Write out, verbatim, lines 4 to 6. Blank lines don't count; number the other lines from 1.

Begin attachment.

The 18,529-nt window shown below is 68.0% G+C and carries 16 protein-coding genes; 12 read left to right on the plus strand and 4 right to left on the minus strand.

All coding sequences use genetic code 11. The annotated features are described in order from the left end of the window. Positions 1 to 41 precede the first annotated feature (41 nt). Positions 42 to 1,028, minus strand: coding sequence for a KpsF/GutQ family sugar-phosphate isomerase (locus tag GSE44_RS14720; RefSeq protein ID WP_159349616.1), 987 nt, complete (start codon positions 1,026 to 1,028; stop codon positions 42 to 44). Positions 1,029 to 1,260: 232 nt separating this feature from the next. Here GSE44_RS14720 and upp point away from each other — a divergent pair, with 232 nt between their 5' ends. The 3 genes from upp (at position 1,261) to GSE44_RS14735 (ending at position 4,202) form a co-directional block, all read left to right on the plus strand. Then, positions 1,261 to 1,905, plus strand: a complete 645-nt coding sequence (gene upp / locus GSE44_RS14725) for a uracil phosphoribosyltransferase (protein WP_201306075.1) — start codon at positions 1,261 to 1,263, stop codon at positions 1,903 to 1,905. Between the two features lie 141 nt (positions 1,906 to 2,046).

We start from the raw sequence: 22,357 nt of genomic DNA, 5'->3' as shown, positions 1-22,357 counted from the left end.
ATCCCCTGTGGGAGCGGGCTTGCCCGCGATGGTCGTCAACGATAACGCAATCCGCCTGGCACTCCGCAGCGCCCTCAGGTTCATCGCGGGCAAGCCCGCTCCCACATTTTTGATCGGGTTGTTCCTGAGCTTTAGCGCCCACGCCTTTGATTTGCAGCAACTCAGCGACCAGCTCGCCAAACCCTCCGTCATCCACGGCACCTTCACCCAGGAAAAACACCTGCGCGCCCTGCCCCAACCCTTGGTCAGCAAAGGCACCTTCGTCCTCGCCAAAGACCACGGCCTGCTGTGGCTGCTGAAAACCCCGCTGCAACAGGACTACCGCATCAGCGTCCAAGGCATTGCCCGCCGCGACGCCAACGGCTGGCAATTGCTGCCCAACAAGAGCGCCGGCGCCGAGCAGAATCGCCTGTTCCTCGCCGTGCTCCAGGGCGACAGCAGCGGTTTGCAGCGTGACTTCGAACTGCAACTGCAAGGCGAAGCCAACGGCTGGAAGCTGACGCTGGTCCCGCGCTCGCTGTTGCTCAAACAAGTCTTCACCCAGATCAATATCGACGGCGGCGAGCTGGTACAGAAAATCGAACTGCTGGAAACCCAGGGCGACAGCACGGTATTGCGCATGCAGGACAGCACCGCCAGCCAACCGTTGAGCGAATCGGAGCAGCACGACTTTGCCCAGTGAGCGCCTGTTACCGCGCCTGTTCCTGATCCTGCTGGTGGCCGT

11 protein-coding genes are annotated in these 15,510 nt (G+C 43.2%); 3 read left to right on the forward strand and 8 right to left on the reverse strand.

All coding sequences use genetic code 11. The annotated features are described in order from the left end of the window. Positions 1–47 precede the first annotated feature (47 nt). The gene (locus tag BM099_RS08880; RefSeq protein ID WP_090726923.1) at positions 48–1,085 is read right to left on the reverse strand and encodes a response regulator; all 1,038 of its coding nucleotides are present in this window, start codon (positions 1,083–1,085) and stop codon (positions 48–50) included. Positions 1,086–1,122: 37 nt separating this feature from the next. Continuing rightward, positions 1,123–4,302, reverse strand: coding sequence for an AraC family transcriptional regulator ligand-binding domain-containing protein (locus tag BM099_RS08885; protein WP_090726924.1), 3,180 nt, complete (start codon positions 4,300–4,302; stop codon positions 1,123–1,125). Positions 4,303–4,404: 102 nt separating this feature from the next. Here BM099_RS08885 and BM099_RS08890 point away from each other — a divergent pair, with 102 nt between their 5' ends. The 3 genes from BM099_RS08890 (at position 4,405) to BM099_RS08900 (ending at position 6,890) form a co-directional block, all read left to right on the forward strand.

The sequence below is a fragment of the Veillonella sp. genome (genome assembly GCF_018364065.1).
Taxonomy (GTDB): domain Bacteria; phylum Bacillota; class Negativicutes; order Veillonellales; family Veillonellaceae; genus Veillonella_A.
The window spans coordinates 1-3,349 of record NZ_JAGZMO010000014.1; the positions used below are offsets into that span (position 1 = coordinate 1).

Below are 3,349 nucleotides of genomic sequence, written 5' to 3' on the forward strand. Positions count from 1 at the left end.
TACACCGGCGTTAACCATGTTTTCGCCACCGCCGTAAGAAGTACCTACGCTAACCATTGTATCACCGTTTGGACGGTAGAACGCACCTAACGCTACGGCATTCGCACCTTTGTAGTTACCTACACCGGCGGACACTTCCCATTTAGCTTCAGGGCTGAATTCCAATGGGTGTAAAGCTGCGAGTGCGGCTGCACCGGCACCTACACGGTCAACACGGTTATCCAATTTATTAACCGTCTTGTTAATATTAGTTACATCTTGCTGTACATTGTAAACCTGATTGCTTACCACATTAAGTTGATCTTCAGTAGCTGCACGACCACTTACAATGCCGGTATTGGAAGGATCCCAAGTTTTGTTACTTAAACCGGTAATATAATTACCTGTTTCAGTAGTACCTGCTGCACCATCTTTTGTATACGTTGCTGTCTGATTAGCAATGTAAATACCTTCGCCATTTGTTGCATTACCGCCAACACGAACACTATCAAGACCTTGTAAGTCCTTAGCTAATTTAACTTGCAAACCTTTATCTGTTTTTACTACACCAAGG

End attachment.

ATCCCCTGTGGGAGCGGGCTTGCCCGCGATGGTCGTCAACGATAACGCAATCCGCCTGGCACTCCGCAGCGCCCTCAGGTTCATCGCGGGCAAGCCCGCTCCCACATTTTTGATCGGGTTGTTCCTGAGCTTTAGCGCCCACGCCTTTGATTTGCAGCAACTCAGCGACCAGCTCGCCAAACCCTCCGTCATCCACGGCACCTTCACCCAGGAAAAACACCTGCGCGCCCTGCCCCAACCCTTGGTCAGCAAAGGCACCTTCGTCCTCGCCAAAGACCACGGCCTGCTGTGGCTGCTGAAAACCCCGCTGCAACAGGACTACCGCATCAGCGTCCAAGGCATTGCCCGCCGCGACGCCAACGGCTGGCAATTGCTGCCCAACAAGAGCGCCGGCGCCGAGCAGAATCGCCTGTTCCTCGCCGTGCTCCAGGGCGACAGCAGCGGTTTGCAGCGTGACTTCGAACTGCAACTGCAAGGCGAAGCCAACGGCTGGAAGCTGACGCTGGTCCCGCGCTCGCTGTTGCTCAAACAAGTCTTCACCCAGATCAATATCGACGGCGGCGAGCTGGTACAGAAAATCGAACTGCTGGAAACCCAGGGCGACAGCACGGTATTGCGCATGCAGGACAGCACCGCCAGCCAACCGTTGAGCGAATCGGAGCAGCACGACTTTGCCCAGTGAGCGCCTGTTACCGCGCCTGTTCCTGATCCTGCTGGTGGCCGT

11 protein-coding genes are annotated in these 15,510 nt (G+C 43.2%); 3 read left to right on the forward strand and 8 right to left on the reverse strand.

All coding sequences use genetic code 11. The annotated features are described in order from the left end of the window. Positions 1–47 precede the first annotated feature (47 nt). The gene (locus tag BM099_RS08880; RefSeq protein ID WP_090726923.1) at positions 48–1,085 is read right to left on the reverse strand and encodes a response regulator; all 1,038 of its coding nucleotides are present in this window, start codon (positions 1,083–1,085) and stop codon (positions 48–50) included. Positions 1,086–1,122: 37 nt separating this feature from the next. Continuing rightward, positions 1,123–4,302, reverse strand: coding sequence for an AraC family transcriptional regulator ligand-binding domain-containing protein (locus tag BM099_RS08885; protein WP_090726924.1), 3,180 nt, complete (start codon positions 4,300–4,302; stop codon positions 1,123–1,125). Positions 4,303–4,404: 102 nt separating this feature from the next. Here BM099_RS08885 and BM099_RS08890 point away from each other — a divergent pair, with 102 nt between their 5' ends. The 3 genes from BM099_RS08890 (at position 4,405) to BM099_RS08900 (ending at position 6,890) form a co-directional block, all read left to right on the forward strand.